What is the production function in economics? Let us study the definitions of Total Product, Average Product and Marginal Product in simple economic terms along with the methods of calculation for each. We will also look at the law of variable proportions and the relationship between Marginal product and Total Product.

**Table of content**

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**Production Function**

The function that explains the relationship between physical inputs and physical output (final output) is called the production function. We normally denote the production function in the form:

Q = f(X_{1}, X_{2})

where Q represents the final output and X_{1 }and X_{2 }are inputs or factors of production.

**Browse more Topics under Production And Costs**

- Production Function
- Shapes of Total Product, Average Product and Marginal Product
- Return to scale and Cobb Douglas Function
- Behaviour of Cost in the Short Run
- Long-Run Cost Curves

*Learn more about Production Function here in more detail.*

**Total Product**

In simple terms, we can define Total Product as the total volume or amount of final output produced by a firm using given inputs in a given period of time.

**Marginal Product**

The additional output produced as a result of employing an additional unit of the variable factor input is called the Marginal Product. Thus, we can say that marginal product is the addition to Total Product when an extra factor input is used.

Marginal Product = Change in Output/ Change in Input

Thus, it can also be said that Total Product is the summation of Marginal products at different input levels.

Total Product = Ʃ Marginal Product

**Average Product**

It is defined as the output per unit of factor inputs or the average of the total product per unit of input and can be calculated by dividing the Total Product by the inputs (variable factors).

Average Product = Total Product/ Units of Variable Factor Input

*Source: FreeEconHelp*

### Relationship between Marginal Product and Total Product

The **law of variable proportions **is used to explain the relationship between Total Product and Marginal Product. It states that when only one variable factor input is allowed to increase and all other inputs are kept constant, the following can be observed:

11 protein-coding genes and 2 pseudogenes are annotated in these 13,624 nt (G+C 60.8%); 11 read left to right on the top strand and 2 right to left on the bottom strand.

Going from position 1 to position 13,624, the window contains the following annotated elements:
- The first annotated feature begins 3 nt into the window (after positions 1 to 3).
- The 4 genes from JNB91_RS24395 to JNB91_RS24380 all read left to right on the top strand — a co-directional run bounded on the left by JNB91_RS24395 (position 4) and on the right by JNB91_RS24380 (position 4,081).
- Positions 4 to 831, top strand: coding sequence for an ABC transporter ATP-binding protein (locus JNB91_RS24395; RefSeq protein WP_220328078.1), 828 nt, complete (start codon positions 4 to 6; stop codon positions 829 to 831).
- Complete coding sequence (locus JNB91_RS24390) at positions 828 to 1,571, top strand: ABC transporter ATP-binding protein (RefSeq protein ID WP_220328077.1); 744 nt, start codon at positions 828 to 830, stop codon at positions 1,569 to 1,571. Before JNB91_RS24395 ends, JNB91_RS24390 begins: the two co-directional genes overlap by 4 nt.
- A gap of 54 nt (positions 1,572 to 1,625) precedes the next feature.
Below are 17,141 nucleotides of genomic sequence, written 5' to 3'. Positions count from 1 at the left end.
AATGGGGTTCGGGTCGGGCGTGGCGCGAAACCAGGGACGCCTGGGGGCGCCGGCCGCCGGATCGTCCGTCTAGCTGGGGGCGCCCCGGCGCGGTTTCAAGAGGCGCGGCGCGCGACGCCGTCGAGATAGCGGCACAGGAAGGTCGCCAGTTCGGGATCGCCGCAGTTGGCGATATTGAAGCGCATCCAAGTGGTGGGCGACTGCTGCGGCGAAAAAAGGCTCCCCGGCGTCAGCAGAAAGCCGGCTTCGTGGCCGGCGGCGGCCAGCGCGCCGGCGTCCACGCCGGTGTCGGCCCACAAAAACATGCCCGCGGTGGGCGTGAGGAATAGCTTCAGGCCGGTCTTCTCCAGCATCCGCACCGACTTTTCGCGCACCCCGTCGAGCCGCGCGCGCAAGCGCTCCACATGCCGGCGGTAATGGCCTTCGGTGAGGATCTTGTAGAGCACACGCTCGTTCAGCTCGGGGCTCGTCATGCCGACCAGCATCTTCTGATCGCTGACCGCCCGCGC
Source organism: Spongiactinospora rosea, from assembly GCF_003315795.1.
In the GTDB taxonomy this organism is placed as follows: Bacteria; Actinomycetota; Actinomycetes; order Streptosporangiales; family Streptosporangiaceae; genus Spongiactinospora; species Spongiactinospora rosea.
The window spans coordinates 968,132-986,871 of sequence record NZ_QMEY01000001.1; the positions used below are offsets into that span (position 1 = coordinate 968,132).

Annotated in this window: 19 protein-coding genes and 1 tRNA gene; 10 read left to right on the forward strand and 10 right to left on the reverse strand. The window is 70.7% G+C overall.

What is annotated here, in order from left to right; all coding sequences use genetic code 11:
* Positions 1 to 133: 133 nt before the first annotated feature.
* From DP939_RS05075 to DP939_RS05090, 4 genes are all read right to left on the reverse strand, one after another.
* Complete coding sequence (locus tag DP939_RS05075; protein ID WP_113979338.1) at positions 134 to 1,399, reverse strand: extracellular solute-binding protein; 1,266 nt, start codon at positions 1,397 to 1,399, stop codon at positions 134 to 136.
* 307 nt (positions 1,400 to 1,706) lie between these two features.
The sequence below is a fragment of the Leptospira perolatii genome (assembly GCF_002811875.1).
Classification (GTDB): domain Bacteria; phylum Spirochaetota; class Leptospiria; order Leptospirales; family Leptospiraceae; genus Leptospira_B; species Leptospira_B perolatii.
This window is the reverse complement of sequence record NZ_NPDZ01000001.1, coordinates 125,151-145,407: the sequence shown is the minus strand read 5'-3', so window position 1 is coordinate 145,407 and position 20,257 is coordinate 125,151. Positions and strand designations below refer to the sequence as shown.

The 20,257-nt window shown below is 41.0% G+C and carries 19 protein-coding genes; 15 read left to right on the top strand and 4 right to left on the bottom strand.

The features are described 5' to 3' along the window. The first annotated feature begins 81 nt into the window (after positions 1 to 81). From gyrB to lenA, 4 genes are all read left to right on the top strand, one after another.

- When the Marginal Product (MP) increases, the Total Product is also increasing at an increasing rate. This gives the Total product curve a convex shape in the beginning as variable factor inputs increase. This continues to the point where the MP curve reaches its maximum.
- When the MP declines but remains positive, the Total Product is increasing but at a decreasing rate. Thisgiveends the Total product curve a concave shape after the
**point of inflexion**. This continues until the Total product curve reaches its maximum. - When the MP is declining and negative, the Total Product declines.
- When the MP becomes zero, Total Product reaches its maximum.

### Relationship between Average Product and Marginal Product

There exists an interesting relationship between Average Product and Marginal Product. We can summarize it as under:

- When Average Product is rising, Marginal Product lies above Average Product.
- When Average Product is declining, Marginal Product lies below Average Product.
- At the maximum of Average Product, Marginal and Average Product equal each other.

Learn more about the Shapes of Total Product, Average Product, and Marginal Product.

**Solved Example for You**

Question: What are Returns to a Factor? What do you mean by the Law of Diminishing Returns?

Answer: Returns to a Factor is used to explain the behaviour of physical output as only one factor is allowed to vary and all other factors are kept constant. This is a short-run concept.

The law of diminishing returns to a factor states that as the variable factor is allowed to vary (increase), keeping all other factors constant, the Marginal Product first increases, reaches its maximum and then declines and even becomes negative.